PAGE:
neurotensin concentration and duodenal alkaline secretion would increase, which in turn leads to the incidence of gastric, duodenal, and colon (12). There are a number of recently published review studies investigating the effect of chewing gum and post-operative
pain (13).

The latest meta-analysis and systematic reviews have demonstrated that chewing gum hastens the intestinal function after cesarean section (13). However, it was concluded that larger clinical trials and high-quality studies are warranted in order to estimate the role of chewing gum in postpartum ileus (13).

The main reasons for performing different systematic reviews could be the various limitations of different studies. The first limitation is the surgical approach and duration of the surgery. Each kind of surgery will have its own unique effect on intestinal tract, and therefore the recovery may be may have different courses in different patients. Another possible reason for facing various studies examining this issue is the lack of a unique post-operative and nursery care after cesarean section. This fact demonstrates that the study outcome is patient- and hospital-dependent.

Different study designs can be highlighted in many studies. As an example, Deshpande et al. who evaluated the effect of sugar free gum on post cesarean ileus, chose 8-hour intervals between chewing (14). They reported that chewing gum would accelerate post cesarean bowel mobility. In another study demonstrating the effectiveness of chewing gum after cesarean section, the chewing interval was the same as the time used in our study; however, their patients received spinal anesthesia (15).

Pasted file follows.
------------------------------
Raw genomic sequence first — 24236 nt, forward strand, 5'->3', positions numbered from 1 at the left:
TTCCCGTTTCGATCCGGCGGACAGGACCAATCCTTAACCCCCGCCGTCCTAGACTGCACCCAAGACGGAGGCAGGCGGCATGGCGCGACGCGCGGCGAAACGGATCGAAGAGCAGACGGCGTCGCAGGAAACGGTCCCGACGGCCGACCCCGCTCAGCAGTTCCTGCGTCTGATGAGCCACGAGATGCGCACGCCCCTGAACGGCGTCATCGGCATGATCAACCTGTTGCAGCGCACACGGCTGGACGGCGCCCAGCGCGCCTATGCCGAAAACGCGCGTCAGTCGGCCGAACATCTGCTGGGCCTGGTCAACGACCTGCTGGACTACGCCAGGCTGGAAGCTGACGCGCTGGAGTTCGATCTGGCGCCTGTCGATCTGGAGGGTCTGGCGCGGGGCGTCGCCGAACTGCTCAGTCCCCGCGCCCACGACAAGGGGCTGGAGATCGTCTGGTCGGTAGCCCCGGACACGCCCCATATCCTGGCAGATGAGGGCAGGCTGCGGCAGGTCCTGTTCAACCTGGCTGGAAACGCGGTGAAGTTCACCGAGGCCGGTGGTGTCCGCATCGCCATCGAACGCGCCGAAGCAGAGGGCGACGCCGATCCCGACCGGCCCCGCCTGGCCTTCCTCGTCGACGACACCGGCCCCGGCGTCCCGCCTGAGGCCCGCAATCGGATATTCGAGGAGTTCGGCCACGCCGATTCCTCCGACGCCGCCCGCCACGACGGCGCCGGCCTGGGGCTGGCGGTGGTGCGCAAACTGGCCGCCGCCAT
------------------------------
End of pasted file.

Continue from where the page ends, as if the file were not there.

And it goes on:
In the present study, the patients undergoing cesarean section under general anesthesia were selected due to the fact that most of the surgeries implemented in the hospital under investigation were performed under general anesthesia. There are also similar studies suggesting the effect of epidural anesthesia on ileus mitigation (16-19).

Some other studies have tested shorter intervals of chewing and concluded meaningful results regarding the reduction of post cesarean ileus (20). In our study, the use of chewing gum for 15 min was not suitable for some mothers. Moreover, the patients stopped chewing gum at sleeping time, when gastrointestinal hormones peak is at its lowest level.

Therefore, the subjects were asked to start chewing gum at 12 p.m., resulting in the accomplishment of chewing the next gums at 6 p.m., 12 a.m., and 6 a.m. to leave the sleeping time and hormonal peak uninterrupted. Likewise, Abdollahi et al. reported the same time duration for the initiation of bowel sounds. However, it cannot be concluded that chewing gum may help enhance intestine movements and result in earlier hospital discharge (8).

It was suggested that artificial sweeteners in gums, such as sorbitol and hexitols, can induce such side effects as bloating and abdominal cramps (21). Nonetheless, in this study, all patients tolerated gums, and there was no report of bloating, nausea, vomiting, or abdominal cramp.

One of the limitations of the present study can be ascribed to the relatively small sample size. This was due to the fact that the randomization of the two groups of patients with the same clinical features resulted in the exclusion of a number of patients. It is recommend to conduct further studies using a larger population. Another prominent limitation was the reliance of the results on the patient’s response to some of the parameters, such as pain severity questions.

 

Conclusion

As the findings of this study revealed, chewing gum after cesarean section did not relieve bloating and only decreased post-operative pain. Therefore, it is suggested to use chewing gum as an additive method to other treatment options in order to reduce the abdominal discomfort. 

 

Acknowledgements

We would like to thank the surgery staffs of Sabzevar Mobini Hospital because of their contribution in completing and collecting the data of the present study. This study was financially supported by Sabzevar University of Medical Sciences, Sabzevar, Iran.

 

Conflicts of interest

None declared.